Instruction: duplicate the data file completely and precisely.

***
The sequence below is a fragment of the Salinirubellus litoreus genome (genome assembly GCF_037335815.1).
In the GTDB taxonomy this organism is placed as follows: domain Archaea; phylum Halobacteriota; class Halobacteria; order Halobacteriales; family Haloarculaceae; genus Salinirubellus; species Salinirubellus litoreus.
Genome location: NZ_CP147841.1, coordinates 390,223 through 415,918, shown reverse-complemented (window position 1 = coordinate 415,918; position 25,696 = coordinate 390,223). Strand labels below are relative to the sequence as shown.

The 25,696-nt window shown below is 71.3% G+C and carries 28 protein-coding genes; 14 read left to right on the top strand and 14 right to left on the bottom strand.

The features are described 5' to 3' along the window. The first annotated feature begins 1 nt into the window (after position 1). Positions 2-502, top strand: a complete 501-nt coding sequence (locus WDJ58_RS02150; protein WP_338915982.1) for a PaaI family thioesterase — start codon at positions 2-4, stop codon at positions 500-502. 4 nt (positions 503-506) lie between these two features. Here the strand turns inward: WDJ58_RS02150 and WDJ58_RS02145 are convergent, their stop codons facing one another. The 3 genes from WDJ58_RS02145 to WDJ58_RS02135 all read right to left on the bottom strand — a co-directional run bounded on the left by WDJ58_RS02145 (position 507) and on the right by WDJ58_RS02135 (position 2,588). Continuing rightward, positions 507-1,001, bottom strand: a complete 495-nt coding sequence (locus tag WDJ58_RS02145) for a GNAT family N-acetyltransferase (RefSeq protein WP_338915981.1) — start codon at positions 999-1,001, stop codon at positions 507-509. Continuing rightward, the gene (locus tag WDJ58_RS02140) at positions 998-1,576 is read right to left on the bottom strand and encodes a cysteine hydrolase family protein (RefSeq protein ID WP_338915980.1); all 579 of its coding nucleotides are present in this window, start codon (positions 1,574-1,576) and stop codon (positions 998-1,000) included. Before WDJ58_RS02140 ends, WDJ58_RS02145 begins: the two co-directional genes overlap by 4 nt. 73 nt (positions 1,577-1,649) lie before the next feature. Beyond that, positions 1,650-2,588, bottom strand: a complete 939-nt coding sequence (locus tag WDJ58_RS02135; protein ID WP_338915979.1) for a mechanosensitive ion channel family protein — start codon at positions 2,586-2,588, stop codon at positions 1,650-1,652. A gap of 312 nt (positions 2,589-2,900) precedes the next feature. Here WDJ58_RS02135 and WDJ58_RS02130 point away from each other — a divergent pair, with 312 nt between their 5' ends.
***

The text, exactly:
The sequence below is a fragment of the Salinirubellus litoreus genome (genome assembly GCF_037335815.1).
In the GTDB taxonomy this organism is placed as follows: domain Archaea; phylum Halobacteriota; class Halobacteria; order Halobacteriales; family Haloarculaceae; genus Salinirubellus; species Salinirubellus litoreus.
Genome location: NZ_CP147841.1, coordinates 390,223 through 415,918, shown reverse-complemented (window position 1 = coordinate 415,918; position 25,696 = coordinate 390,223). Strand labels below are relative to the sequence as shown.

The 25,696-nt window shown below is 71.3% G+C and carries 28 protein-coding genes; 14 read left to right on the top strand and 14 right to left on the bottom strand.

The features are described 5' to 3' along the window. The first annotated feature begins 1 nt into the window (after position 1). Positions 2-502, top strand: a complete 501-nt coding sequence (locus WDJ58_RS02150; protein WP_338915982.1) for a PaaI family thioesterase — start codon at positions 2-4, stop codon at positions 500-502. 4 nt (positions 503-506) lie between these two features. Here the strand turns inward: WDJ58_RS02150 and WDJ58_RS02145 are convergent, their stop codons facing one another. The 3 genes from WDJ58_RS02145 to WDJ58_RS02135 all read right to left on the bottom strand — a co-directional run bounded on the left by WDJ58_RS02145 (position 507) and on the right by WDJ58_RS02135 (position 2,588). Continuing rightward, positions 507-1,001, bottom strand: a complete 495-nt coding sequence (locus tag WDJ58_RS02145) for a GNAT family N-acetyltransferase (RefSeq protein WP_338915981.1) — start codon at positions 999-1,001, stop codon at positions 507-509. Continuing rightward, the gene (locus tag WDJ58_RS02140) at positions 998-1,576 is read right to left on the bottom strand and encodes a cysteine hydrolase family protein (RefSeq protein ID WP_338915980.1); all 579 of its coding nucleotides are present in this window, start codon (positions 1,574-1,576) and stop codon (positions 998-1,000) included. Before WDJ58_RS02140 ends, WDJ58_RS02145 begins: the two co-directional genes overlap by 4 nt. 73 nt (positions 1,577-1,649) lie before the next feature. Beyond that, positions 1,650-2,588, bottom strand: a complete 939-nt coding sequence (locus tag WDJ58_RS02135; protein ID WP_338915979.1) for a mechanosensitive ion channel family protein — start codon at positions 2,586-2,588, stop codon at positions 1,650-1,652. A gap of 312 nt (positions 2,589-2,900) precedes the next feature. Here WDJ58_RS02135 and WDJ58_RS02130 point away from each other — a divergent pair, with 312 nt between their 5' ends.